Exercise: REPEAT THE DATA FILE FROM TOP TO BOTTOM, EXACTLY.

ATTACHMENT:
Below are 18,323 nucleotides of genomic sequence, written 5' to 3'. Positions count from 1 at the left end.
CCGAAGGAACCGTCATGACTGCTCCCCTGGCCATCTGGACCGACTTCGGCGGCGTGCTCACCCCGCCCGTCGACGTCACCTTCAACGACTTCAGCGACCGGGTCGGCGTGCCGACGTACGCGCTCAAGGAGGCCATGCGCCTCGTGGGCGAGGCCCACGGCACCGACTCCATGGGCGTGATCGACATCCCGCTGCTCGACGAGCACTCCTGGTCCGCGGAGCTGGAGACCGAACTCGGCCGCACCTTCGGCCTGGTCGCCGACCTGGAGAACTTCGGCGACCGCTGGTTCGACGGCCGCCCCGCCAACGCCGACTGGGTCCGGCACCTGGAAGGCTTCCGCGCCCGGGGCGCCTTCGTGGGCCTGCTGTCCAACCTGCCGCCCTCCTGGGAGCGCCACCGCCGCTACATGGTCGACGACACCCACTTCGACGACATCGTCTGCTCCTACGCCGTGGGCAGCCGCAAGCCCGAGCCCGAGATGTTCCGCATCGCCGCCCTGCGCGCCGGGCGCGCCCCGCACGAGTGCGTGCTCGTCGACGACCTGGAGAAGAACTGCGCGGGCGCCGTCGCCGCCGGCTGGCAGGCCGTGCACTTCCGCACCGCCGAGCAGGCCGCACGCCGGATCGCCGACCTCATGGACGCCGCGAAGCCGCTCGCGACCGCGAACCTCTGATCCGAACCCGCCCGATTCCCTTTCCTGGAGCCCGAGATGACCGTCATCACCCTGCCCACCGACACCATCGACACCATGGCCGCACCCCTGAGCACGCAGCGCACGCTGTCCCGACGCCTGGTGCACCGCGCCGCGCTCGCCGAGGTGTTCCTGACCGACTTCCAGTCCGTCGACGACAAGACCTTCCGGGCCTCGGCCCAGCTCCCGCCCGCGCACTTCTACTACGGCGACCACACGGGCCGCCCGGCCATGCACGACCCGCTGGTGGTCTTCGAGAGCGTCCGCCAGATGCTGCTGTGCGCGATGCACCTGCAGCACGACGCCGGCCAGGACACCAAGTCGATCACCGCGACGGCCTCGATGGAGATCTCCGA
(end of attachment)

Below are 18,323 nucleotides of genomic sequence, written 5' to 3'. Positions count from 1 at the left end.
CCGAAGGAACCGTCATGACTGCTCCCCTGGCCATCTGGACCGACTTCGGCGGCGTGCTCACCCCGCCCGTCGACGTCACCTTCAACGACTTCAGCGACCGGGTCGGCGTGCCGACGTACGCGCTCAAGGAGGCCATGCGCCTCGTGGGCGAGGCCCACGGCACCGACTCCATGGGCGTGATCGACATCCCGCTGCTCGACGAGCACTCCTGGTCCGCGGAGCTGGAGACCGAACTCGGCCGCACCTTCGGCCTGGTCGCCGACCTGGAGAACTTCGGCGACCGCTGGTTCGACGGCCGCCCCGCCAACGCCGACTGGGTCCGGCACCTGGAAGGCTTCCGCGCCCGGGGCGCCTTCGTGGGCCTGCTGTCCAACCTGCCGCCCTCCTGGGAGCGCCACCGCCGCTACATGGTCGACGACACCCACTTCGACGACATCGTCTGCTCCTACGCCGTGGGCAGCCGCAAGCCCGAGCCCGAGATGTTCCGCATCGCCGCCCTGCGCGCCGGGCGCGCCCCGCACGAGTGCGTGCTCGTCGACGACCTGGAGAAGAACTGCGCGGGCGCCGTCGCCGCCGGCTGGCAGGCCGTGCACTTCCGCACCGCCGAGCAGGCCGCACGCCGGATCGCCGACCTCATGGACGCCGCGAAGCCGCTCGCGACCGCGAACCTCTGATCCGAACCCGCCCGATTCCCTTTCCTGGAGCCCGAGATGACCGTCATCACCCTGCCCACCGACACCATCGACACCATGGCCGCACCCCTGAGCACGCAGCGCACGCTGTCCCGACGCCTGGTGCACCGCGCCGCGCTCGCCGAGGTGTTCCTGACCGACTTCCAGTCCGTCGACGACAAGACCTTCCGGGCCTCGGCCCAGCTCCCGCCCGCGCACTTCTACTACGGCGACCACACGGGCCGCCCGGCCATGCACGACCCGCTGGTGGTCTTCGAGAGCGTCCGCCAGATGCTGCTGTGCGCGATGCACCTGCAGCACGACGCCGGCCAGGACACCAAGTCGATCACCGCGACGGCCTCGATGGAGATCTCCGA